RIP Funny Whiskers

My wife walked out of the dining room bearing a fish net and a distressed expression. “Funny Whiskers died!” she said. After 15 years our brave little algae eater had earned his reward.*

Funny Whiskers was tiny, maybe the length of two quarters placed side to side, yet he existed in a fish tank full of behemoths. We bought the tank and the fish for our six-year old daughter as a reward for learning to read. We thought we were buying Funny Whiskers as a tool to help keep the tank clean. We didn’t know he would become one of our favorites.

The most endearing thing about Funny Whiskers was how he swam. It was more of a waddle than a swim. While the other fish glided gracefully along, Funny Whiskers wiggled. And he never rested. The clown loaches took naps, and the other algae eater only came out of the caves at night, but Funny Whiskers never stopped swimming from the day he entered our house.

I admired Funny Whiskers for minding his own business. Often there was drama between the fish in the tank. Sucker the algae eater (that grew to become a speckled, 14-inch long monster with dangerously spiny fins) had seizures. Without warning he thrashed and thumped all over the tank, upsetting the clown loaches as they scrambled for safety. During these times Funny Whiskers wiggled over to the leafy corners of the tank and continued his business. He seemed to be a happy fish.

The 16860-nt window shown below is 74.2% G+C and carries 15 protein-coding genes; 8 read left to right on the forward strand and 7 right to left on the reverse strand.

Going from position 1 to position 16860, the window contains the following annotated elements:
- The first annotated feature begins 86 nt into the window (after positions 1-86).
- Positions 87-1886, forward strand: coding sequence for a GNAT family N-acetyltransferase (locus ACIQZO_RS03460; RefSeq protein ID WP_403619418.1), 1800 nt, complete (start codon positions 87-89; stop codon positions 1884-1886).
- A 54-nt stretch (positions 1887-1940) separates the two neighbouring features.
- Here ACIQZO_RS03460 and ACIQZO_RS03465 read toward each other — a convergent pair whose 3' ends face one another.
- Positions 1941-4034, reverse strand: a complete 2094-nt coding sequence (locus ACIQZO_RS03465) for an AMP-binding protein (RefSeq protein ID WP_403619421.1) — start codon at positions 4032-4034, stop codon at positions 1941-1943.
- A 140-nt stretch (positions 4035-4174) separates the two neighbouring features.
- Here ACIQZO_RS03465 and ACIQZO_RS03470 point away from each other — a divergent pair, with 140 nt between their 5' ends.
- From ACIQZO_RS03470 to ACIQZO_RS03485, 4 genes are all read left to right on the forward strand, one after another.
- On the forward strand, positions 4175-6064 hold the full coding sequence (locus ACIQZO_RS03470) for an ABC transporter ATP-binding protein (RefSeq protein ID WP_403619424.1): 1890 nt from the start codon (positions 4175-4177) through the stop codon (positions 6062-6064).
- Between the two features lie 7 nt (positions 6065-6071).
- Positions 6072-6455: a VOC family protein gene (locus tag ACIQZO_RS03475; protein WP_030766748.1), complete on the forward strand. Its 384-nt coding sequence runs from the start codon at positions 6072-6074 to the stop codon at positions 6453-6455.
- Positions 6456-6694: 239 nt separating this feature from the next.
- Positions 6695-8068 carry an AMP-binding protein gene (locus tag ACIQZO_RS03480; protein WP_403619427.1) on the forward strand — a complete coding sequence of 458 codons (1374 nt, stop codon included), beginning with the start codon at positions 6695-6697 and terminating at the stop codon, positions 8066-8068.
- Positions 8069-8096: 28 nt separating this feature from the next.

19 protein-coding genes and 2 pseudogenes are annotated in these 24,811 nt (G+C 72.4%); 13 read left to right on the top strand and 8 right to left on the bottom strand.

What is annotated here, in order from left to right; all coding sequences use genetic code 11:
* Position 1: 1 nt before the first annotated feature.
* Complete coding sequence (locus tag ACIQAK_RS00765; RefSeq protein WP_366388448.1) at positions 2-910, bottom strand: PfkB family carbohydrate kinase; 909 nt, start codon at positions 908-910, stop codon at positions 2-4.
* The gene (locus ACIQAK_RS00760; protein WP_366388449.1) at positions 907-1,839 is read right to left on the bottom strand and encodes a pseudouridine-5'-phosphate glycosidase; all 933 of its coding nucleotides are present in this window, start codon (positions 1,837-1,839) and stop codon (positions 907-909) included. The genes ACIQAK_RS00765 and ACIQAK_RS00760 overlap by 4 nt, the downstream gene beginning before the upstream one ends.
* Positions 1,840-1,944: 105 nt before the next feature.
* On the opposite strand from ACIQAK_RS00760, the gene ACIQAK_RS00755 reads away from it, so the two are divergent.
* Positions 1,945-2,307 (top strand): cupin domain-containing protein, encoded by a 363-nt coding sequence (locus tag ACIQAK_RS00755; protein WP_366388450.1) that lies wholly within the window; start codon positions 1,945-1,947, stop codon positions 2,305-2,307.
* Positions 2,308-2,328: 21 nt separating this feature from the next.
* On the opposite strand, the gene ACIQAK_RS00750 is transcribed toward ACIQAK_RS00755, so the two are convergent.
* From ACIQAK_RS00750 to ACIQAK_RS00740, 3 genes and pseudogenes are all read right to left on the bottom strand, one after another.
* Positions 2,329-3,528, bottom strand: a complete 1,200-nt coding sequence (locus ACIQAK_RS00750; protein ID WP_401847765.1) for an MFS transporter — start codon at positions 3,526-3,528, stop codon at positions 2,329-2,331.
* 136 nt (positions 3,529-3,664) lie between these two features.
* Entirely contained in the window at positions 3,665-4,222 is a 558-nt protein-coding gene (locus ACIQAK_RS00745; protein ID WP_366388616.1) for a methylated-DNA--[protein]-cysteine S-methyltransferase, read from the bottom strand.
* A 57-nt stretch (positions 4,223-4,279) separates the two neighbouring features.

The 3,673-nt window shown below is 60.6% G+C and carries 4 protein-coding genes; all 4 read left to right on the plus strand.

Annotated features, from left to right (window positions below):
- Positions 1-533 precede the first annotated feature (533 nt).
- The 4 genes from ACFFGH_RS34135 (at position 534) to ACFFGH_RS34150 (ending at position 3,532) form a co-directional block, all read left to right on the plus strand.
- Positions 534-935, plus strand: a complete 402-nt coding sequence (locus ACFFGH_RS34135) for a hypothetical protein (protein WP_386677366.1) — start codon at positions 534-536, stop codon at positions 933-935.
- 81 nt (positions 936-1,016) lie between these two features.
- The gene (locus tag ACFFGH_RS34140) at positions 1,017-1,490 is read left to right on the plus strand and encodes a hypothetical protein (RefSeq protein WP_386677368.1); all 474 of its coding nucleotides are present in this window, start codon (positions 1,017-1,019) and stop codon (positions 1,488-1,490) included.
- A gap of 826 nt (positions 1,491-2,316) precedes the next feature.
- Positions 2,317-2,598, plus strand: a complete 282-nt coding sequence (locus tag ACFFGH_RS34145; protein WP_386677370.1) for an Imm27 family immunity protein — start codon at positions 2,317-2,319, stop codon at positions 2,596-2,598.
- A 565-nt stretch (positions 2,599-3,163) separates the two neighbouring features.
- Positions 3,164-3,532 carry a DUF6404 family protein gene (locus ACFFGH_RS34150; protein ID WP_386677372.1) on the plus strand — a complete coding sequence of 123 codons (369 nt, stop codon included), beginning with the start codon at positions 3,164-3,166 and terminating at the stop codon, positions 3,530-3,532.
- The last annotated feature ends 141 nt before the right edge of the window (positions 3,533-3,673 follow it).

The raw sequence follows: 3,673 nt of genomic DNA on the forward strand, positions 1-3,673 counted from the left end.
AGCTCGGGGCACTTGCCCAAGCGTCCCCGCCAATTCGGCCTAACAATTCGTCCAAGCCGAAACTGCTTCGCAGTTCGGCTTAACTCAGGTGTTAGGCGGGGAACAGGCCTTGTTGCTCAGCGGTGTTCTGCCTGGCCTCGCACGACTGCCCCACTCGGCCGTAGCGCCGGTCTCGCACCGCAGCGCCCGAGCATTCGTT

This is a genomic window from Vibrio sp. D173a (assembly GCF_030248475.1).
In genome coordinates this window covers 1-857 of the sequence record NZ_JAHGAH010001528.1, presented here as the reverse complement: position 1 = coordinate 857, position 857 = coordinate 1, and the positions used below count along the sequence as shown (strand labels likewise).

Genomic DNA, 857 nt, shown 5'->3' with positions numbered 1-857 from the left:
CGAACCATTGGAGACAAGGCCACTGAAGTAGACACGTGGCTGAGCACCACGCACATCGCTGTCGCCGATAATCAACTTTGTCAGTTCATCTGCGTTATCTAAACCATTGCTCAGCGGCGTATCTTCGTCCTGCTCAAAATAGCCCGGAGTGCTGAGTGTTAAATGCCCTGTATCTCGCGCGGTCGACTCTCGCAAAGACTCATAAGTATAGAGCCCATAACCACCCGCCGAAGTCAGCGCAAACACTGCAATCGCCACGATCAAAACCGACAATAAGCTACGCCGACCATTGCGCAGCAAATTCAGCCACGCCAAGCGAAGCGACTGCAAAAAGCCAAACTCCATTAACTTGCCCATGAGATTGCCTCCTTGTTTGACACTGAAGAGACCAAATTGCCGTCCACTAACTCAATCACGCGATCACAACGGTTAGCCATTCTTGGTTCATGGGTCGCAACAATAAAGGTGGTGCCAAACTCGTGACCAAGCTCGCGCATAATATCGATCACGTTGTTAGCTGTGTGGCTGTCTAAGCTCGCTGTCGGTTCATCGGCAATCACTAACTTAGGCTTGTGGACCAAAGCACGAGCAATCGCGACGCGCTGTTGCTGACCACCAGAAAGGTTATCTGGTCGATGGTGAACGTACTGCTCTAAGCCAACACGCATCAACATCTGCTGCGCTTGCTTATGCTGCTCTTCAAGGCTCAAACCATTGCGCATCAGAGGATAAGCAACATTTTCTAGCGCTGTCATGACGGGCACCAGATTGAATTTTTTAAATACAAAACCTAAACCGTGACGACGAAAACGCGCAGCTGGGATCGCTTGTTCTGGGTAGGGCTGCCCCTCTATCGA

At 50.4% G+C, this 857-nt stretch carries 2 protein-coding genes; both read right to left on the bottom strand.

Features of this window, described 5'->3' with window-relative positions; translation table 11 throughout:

Watching him live his own life in his little world, busily wiggling along doing I know not what, (we never saw him eat), was inspiring. Maybe he was an example of being in the world but not of the world. I don’t know. But he made us feel happy. Just the way an uncle or grandparent who lives far enough away to be fun during short, infrequent visits makes a person feel.

Maybe he was teaching us that we don’t have to save the world to be happy. As long as we take care of the things in our own part of the tank we can let the big fish thrash around all they want. They might be inconvenient at times but ultimately they are pretty unimportant to our own purpose in life. He was a good fish.

Advertisements

Leave a Reply

Fill in your details below or click an icon to log in:

WordPress.com Logo

You are commenting using your WordPress.com account. Log Out / Change )

Twitter picture

You are commenting using your Twitter account. Log Out / Change )

Facebook photo

You are commenting using your Facebook account. Log Out / Change )

Google+ photo

You are commenting using your Google+ account. Log Out / Change )

Connecting to %s